All through childhood and well into my young adulthood, my mother would remind me that when receiving a compliment, “Be gracious and just say thank you. Period.” She also admonished me often not to say “You’re welcome. It was no problem” when someone says “Thank you,” to which she was likely to respond, “I know it wasn’t a problem. If I had thought it was going to be a problem, I wouldn’t have asked.”. Apparently, “you’re welcome” is a complete sentence, too. I learned that second lesson well—the first one, not so much until much later in my adult years, long after mom had passed. That’s how it often is, right? We listen to strangers better than those who love us and have our best interests at heart.

When it finally hit home that I should accept a gift or compliment (a compliment is also a gift of sorts), was when I gifted someone a piece of lemon blueberry cake. It wasn’t my best, but it was still everything you hoped of a cake. The receiver thanked me and expressed how great it tasted. My response, of course, was to immediately apologize for how it could be better. They asked, “Why do you do that? Why do you make apologies when someone compliments you?” I honestly had no recognition that it was something I did. However, as I thought about it later, I realized they were right and that I was not alone in making that error.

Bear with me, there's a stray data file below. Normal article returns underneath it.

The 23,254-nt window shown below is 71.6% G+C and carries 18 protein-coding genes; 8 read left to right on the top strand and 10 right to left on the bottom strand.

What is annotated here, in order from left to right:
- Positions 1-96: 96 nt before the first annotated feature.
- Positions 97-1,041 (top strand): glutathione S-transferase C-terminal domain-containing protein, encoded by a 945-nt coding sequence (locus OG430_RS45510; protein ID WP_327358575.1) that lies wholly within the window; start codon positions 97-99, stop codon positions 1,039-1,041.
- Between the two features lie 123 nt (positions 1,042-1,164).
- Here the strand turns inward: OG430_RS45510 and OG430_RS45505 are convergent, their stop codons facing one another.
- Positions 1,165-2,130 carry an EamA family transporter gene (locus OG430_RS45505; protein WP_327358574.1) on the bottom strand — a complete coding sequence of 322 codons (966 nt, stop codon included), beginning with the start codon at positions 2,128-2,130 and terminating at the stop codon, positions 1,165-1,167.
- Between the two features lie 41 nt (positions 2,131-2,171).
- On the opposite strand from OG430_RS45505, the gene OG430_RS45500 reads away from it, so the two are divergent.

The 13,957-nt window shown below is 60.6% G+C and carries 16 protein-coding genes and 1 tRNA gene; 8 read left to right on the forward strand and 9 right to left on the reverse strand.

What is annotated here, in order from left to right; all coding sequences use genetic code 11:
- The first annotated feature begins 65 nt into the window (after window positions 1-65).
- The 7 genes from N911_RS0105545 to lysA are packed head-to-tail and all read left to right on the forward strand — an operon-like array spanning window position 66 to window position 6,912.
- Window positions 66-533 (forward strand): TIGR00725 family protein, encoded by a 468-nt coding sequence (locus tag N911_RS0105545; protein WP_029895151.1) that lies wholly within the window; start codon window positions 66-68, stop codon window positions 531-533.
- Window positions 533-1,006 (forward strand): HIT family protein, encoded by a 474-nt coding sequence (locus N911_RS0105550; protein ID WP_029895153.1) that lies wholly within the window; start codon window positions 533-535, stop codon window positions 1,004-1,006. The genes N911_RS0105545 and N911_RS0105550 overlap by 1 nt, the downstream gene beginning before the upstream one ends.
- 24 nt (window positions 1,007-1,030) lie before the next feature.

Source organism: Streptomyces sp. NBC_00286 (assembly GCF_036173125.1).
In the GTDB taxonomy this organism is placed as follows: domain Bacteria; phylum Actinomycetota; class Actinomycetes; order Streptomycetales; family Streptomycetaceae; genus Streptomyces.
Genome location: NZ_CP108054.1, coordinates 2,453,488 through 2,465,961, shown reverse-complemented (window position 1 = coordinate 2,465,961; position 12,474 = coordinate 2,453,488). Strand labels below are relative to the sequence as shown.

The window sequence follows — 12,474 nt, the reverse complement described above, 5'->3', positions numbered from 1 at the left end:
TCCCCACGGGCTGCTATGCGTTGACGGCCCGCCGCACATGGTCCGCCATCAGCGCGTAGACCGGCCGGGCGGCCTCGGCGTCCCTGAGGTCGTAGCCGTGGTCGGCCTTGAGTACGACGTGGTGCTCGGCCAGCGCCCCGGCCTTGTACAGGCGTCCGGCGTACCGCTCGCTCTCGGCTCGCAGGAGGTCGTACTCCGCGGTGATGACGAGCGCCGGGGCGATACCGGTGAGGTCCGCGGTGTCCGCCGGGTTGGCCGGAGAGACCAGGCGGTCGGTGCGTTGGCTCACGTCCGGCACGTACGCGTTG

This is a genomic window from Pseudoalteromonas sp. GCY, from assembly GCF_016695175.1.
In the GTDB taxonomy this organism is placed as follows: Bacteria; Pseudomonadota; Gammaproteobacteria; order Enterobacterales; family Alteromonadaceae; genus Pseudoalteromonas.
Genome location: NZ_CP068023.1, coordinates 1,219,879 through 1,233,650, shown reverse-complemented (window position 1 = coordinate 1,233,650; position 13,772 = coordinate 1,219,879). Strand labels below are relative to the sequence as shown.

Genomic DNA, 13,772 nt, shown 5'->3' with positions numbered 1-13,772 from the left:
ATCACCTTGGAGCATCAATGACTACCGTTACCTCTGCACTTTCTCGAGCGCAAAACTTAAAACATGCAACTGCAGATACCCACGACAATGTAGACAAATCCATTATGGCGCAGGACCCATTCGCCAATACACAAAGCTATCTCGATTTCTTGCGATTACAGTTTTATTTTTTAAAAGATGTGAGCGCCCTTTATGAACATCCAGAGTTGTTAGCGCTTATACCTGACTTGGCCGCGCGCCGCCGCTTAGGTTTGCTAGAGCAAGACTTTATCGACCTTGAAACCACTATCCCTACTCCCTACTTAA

There are many reasons for ending “thank you” with a period, signifying, as grammar dictates, a complete sentence. Mostly, I assume, although I haven’t seen any studies, it is because we feel inadequate, or perhaps it is an act of humility. Maybe we feel this way because we are constantly criticized or judged. Women are particularly adept at deflecting compliments, although men do the same. I complimented my daughter’s boyfriend, who immediately denied it. I suspect our reactions go hand-in-hand with loving ourselves more than we don’t.

Our response to a gifted compliment may be, “You shouldn’t say that,” “You’re being silly,” “You’re only being kind,” or “I could have done better.” You get the idea.

When we deflect a compliment, we pass immediate judgment on ourselves and our worthiness. We’re also judging the gifter’s credibility and genuineness, whether we mean to or not. We’re depriving them of a moment to be kind. Perhaps when they leave your presence, they may question whether they made a mistake about the cake or think, “I won’t say anything next time.” We spoil what could have been a pleasant exchange.

We not only do this person-to-person, but we often do it with our prayers. God says, “Nice job today. ” We respond, “I know I sucked today, but if you give me another chance I’ll do better tomorrow.” God doesn’t pass judgment, and we shouldn’t pass judgment on ourselves.

There’s an art to receiving compliments graciously. Appreciate the kindness. Enjoy the moment. Say thank you and leave it at that.

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